This is an archived article. Click here for current issue.
Interview: Chang-Soo Kim

Chang-soo Kim is the founder of Bambell Music, the company currently leading the ukulele charge in Korea. He explains why he was initially drawn to the ukulele as a tool for music education and shares his thoughts on the future of ukulele in Korea.

Ukulele Yes!: Tell us a bit about your background. How did you get into the ukulele business?

Chang-soo Kim

Chang-soo Kim: I'm basically a Western music learner. In university my major was composition and I studied classical and contemporary music as well as some traditional folk music. Then I decided to go to India! Most Korean musicians follow their professor's way; professors in university push their student to follow a particular path. I wanted to avoid that. I believe that you have to do your music, your creation. If you just follow your teacher's way it is just copying or imitation. So my opinion was "I have to find my way."

So I decided to go to India. I was so impressed and amazed by Indian music; the theories, the history, the modes – ragas – and the thousands of rhythmic patterns called tala. I'd been studying in India around 10 years and I realized that I had to use this kind of new education material. Once, I got a chance to teach some handicapped children in India; they really enjoyed learning music. Even if they couldn't really move their fingers or sing they really loved the music and enjoyed it. So I decided to come back to Korea and establish a music research institution for children. That's when I founded the Bambell Music Research Institution.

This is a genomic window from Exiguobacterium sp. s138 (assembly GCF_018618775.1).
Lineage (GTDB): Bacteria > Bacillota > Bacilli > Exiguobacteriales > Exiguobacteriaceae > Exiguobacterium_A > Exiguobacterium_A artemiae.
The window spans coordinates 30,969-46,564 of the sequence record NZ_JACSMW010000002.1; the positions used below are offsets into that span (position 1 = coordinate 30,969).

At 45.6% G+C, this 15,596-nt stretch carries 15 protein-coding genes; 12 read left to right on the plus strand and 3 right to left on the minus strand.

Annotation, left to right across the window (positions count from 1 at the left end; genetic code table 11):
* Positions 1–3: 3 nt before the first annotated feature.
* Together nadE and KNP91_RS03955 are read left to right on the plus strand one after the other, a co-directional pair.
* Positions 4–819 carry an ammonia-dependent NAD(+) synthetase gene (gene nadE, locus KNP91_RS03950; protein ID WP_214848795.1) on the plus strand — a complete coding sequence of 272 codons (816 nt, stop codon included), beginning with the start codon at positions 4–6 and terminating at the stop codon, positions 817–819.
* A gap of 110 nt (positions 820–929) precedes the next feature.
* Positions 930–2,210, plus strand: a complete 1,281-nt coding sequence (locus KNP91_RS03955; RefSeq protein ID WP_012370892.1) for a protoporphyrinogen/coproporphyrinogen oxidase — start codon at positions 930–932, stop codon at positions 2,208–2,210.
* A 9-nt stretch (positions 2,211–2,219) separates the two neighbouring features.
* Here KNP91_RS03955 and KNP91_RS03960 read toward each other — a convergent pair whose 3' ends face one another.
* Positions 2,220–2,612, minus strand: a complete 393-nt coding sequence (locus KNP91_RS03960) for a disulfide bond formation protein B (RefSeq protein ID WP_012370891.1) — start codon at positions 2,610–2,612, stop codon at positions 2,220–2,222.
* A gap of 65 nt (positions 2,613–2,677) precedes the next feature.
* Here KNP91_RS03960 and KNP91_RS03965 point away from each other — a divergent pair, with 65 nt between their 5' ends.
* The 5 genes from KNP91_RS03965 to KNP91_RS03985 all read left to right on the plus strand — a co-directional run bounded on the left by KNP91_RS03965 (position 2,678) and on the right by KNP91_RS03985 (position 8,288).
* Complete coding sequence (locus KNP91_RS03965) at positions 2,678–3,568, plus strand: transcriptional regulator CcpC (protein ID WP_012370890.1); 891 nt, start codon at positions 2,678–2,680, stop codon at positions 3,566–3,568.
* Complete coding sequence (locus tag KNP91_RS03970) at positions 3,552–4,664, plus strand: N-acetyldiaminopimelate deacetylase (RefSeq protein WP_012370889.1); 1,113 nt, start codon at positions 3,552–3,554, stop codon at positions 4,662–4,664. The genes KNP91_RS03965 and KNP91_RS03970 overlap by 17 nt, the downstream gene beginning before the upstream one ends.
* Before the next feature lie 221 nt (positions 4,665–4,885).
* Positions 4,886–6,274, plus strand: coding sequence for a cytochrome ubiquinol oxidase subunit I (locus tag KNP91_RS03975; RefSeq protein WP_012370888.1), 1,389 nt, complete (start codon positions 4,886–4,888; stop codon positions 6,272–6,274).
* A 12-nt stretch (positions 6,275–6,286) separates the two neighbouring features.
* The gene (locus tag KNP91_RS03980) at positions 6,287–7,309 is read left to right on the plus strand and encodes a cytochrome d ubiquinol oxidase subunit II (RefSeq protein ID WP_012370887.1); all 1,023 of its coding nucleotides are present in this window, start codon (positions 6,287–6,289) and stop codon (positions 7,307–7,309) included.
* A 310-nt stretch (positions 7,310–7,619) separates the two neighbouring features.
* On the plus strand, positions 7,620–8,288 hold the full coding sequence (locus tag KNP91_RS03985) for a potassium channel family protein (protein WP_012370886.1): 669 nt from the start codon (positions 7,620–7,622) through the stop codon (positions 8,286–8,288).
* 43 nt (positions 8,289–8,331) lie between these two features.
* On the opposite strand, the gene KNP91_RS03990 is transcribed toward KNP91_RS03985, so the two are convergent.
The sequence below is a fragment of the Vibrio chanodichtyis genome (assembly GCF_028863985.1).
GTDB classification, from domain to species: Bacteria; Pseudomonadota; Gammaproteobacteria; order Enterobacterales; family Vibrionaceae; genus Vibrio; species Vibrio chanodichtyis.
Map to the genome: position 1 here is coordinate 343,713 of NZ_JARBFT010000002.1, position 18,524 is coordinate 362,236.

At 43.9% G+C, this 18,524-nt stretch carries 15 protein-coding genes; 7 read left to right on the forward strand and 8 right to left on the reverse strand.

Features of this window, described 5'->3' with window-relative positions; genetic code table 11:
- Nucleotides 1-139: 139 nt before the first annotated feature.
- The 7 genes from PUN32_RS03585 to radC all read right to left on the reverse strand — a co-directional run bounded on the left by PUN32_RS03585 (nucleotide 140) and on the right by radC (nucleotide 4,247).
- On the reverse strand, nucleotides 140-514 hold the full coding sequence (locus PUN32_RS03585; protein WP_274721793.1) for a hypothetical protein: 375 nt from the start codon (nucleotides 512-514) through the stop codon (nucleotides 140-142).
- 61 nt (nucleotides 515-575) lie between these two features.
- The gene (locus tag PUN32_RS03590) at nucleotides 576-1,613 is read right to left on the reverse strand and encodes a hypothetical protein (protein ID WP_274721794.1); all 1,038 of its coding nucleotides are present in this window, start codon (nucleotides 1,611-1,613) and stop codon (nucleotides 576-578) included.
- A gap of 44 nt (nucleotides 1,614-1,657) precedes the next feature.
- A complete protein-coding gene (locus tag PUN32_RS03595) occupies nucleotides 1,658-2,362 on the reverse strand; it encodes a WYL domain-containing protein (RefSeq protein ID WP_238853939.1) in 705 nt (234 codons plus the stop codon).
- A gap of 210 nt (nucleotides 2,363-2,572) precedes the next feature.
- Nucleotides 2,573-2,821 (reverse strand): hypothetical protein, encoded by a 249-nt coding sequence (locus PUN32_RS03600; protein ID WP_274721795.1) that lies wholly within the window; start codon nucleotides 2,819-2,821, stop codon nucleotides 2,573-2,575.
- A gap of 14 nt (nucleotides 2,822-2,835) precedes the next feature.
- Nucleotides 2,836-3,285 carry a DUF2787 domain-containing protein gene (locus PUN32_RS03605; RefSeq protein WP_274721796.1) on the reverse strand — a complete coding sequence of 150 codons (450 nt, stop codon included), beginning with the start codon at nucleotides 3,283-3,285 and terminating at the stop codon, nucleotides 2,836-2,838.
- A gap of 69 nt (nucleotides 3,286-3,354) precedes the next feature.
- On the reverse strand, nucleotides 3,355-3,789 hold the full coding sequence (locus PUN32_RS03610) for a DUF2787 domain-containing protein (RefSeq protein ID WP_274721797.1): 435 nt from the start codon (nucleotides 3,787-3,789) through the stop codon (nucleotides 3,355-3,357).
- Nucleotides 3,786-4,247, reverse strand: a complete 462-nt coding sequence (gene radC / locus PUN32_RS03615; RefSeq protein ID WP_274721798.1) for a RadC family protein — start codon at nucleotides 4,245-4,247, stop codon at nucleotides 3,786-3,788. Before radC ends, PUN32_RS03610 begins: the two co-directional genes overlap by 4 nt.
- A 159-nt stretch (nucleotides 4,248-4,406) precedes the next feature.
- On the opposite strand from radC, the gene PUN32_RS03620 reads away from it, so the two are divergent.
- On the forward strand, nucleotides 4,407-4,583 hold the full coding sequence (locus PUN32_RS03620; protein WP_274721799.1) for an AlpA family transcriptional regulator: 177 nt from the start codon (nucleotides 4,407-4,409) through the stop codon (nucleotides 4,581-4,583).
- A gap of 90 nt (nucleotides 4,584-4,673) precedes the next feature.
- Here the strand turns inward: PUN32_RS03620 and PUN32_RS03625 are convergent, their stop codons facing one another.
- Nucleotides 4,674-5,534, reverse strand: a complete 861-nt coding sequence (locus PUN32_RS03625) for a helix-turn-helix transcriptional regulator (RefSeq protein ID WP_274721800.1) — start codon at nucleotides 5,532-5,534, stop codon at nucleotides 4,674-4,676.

At first there was no ukulele. I taught Indonesian gamelan music and bamboo bell (that's where the name "Bambell" comes from). I also used the Latin American cajón, African djembe and other small percussion instruments. After about two years I got feeling like we needed more melodic and harmonic development. I remembered when I was in junior high school my father gave me a classical guitar. At that time my teacher had an ukulele but I didn't know it was an instrument; I thought it was just a decoration! But now that I was teaching music to children I decided the ukulele was the instrument I had to teach them.

Ukulele teaching is not just teaching the instrument. My point of view is that teaching the ukulele is teaching the human.

Around seven years ago I started teaching pre-school, kindergarten and primary school teachers. I have taught thousands of teachers in Korea. These teachers are now teaching their kids. Now we have around fifteen branches of Bambell Music, mainly in the Seoul area. So this ukulele teaching is not just teaching the instrument. My point of view is that teaching the ukulele is teaching the human. What is a human? These days Korean people have forgotten how to enjoy singing together because of Karaoke. If people want to sing they have to go to a room and they have to watch a video and they sing. Otherwise they cannot sing.